I'm not going to insult your intelligence by pretending there's a right and a wrong side in the just-concluded battle over the filibuster. At this point, arguments about the justice of the filibuster are entirely instrumental: To know what someone is going to write, you need only know which party they supported in the last election. Let us just note that this has been a long time coming, and at this point it was probably inevitable from one side or another; the grievances are long and deep, and both sides have joyously fed the wild tide of ill will that has swept the capital over the last few decades.
What's left to discuss is what this means. In the short term, it obviously means that President Barack Obama can more easily fire people and confirm replacements, and that the D.C. circuit court, which hears regulatory appeals, is going to be a lot more liberal-leaning in the future. In the medium term -- if you think, as I do, that Republicans have a pretty good shot of taking the Senate and White House by 2017 -- we can expect Republicans to do away with the rest of the filibuster, accompanied by the writhings and groans and outraged cries of many now celebrating Senate Majority Leader Harry Reid 's courageous stand against minority obstructionism. In the long term, the Senate will be a more majoritarian body, for good and for ill; parties will enjoy new power when they are in the majority, and when they are not, they will bitterly lament the bygone respect for minority rights.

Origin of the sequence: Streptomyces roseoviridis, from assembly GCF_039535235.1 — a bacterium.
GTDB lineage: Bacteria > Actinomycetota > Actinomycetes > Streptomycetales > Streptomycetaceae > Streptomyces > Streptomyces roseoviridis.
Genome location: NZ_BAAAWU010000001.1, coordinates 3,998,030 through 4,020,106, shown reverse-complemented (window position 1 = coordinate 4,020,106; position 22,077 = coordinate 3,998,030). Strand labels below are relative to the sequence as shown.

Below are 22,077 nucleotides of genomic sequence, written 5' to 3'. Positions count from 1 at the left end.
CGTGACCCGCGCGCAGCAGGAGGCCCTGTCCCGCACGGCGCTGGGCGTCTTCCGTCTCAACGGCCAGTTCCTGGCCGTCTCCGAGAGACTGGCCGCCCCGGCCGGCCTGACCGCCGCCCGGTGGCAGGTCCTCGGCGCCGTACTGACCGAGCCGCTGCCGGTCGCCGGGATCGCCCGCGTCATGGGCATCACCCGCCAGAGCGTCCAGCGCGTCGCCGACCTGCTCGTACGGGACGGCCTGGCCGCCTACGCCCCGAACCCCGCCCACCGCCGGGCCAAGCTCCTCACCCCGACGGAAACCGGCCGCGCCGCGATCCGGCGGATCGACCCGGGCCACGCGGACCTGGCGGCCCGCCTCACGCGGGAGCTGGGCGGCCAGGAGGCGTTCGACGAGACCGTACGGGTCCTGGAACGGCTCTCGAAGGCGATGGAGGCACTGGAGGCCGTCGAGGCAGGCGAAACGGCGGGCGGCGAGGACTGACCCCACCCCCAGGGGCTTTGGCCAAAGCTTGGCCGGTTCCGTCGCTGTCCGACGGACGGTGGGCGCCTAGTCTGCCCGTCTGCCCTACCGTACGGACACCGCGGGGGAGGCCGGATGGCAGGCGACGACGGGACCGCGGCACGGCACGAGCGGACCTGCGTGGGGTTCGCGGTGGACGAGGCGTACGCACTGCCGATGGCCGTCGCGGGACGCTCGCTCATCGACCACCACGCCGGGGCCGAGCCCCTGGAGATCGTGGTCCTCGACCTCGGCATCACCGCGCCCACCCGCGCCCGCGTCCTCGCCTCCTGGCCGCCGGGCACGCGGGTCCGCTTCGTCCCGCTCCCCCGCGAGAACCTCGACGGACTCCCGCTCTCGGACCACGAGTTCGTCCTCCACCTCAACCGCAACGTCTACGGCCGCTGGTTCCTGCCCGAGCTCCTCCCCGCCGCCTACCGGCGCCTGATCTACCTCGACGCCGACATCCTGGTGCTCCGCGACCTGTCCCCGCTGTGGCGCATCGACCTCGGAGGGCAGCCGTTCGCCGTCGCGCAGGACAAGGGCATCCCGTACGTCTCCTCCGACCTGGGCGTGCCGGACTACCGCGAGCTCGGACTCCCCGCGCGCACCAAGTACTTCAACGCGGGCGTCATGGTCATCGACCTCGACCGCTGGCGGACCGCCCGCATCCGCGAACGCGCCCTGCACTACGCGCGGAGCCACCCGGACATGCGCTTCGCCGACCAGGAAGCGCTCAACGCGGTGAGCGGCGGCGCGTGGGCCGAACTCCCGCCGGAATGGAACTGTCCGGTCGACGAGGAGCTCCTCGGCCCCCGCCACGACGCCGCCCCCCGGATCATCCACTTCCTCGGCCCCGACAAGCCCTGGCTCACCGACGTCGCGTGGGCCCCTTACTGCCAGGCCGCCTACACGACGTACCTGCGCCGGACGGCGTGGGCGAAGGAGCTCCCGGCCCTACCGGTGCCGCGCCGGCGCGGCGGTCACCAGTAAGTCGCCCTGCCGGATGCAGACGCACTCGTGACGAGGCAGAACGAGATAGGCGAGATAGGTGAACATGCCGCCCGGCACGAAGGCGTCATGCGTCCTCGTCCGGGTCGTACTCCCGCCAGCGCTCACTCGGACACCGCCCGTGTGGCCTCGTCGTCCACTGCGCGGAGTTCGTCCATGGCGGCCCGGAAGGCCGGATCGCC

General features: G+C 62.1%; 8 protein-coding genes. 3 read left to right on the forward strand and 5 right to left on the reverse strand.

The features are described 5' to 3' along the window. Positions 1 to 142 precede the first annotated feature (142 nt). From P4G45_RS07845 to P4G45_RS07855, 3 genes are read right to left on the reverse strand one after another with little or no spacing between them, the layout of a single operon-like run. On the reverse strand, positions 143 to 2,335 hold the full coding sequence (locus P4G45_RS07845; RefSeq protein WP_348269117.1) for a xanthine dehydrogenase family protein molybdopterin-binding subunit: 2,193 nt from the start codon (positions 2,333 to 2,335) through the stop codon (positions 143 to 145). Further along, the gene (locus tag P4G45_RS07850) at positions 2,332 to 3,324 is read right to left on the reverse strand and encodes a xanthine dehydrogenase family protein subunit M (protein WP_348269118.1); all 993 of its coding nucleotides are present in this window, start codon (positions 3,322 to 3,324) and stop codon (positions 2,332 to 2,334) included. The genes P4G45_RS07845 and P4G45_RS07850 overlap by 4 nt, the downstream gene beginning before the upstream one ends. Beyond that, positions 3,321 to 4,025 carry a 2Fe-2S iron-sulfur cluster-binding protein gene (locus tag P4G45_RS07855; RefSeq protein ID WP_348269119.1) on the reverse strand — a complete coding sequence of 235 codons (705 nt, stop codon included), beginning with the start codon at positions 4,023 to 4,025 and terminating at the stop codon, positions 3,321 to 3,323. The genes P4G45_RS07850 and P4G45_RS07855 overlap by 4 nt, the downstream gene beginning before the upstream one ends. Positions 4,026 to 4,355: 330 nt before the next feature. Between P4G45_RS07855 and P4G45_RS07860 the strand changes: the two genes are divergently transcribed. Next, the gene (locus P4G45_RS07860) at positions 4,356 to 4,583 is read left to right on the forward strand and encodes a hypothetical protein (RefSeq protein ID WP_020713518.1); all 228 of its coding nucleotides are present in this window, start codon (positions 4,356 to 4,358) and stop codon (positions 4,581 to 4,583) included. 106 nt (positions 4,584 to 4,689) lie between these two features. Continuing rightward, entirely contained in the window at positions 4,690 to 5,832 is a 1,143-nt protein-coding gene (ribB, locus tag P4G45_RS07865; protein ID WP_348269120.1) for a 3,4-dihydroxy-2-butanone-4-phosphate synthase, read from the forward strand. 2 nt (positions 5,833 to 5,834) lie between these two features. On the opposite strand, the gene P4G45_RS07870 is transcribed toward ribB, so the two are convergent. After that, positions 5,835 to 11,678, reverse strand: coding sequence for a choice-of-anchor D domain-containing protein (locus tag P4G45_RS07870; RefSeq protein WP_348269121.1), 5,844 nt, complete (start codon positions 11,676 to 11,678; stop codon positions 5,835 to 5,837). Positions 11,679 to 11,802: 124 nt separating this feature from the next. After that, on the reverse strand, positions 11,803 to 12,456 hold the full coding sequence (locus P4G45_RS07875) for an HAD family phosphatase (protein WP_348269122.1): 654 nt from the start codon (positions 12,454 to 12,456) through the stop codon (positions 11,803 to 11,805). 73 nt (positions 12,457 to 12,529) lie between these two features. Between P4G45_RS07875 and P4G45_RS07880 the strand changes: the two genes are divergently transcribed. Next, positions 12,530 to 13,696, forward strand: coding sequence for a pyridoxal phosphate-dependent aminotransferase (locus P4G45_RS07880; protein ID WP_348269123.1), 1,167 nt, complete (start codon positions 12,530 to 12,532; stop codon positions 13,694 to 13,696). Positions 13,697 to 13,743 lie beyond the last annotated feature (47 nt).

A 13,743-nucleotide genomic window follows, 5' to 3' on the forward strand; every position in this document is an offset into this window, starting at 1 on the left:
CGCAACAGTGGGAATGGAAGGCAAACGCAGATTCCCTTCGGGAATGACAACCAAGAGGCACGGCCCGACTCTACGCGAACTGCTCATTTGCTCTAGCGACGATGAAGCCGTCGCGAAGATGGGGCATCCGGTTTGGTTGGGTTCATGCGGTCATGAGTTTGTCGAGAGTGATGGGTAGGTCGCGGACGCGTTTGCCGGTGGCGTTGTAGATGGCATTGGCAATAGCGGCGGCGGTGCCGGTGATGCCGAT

But what's perhaps most interesting is the light this sheds on current Democratic thinking. Yes, obviously the Democrats are mad about Republican obstructionism, but they were mad three weeks ago, and they didn't abolish the filibuster then.
One way to interpret this is that they are confident that they will retain their majority in 2014, and so they have no immediate need to worry about minority rights. But it would be insane for Reid to have grown more confident in the last six weeks. No, I think that this shows the opposite: They think it's very likely that they will lose their Senate majority in 2014. They are essentially writing off the last two years of Obama's presidency, which means getting as much done as possible right now. They are going to spend the next year packing as many liberal justices and appointees onto the courts and various bureaucracies as they can, knowing that much of this legacy will live on beyond Obama.
Is that a wise strategy? Reid will probably rue his decision if the Republican Party takes the White House in 2016, because Republicans are likely to stuff the Supreme Court with as many young, hale and very conservative justices as they can find. But I'd imagine that right now, to someone in his shoes, 2016 feels a very long way off.
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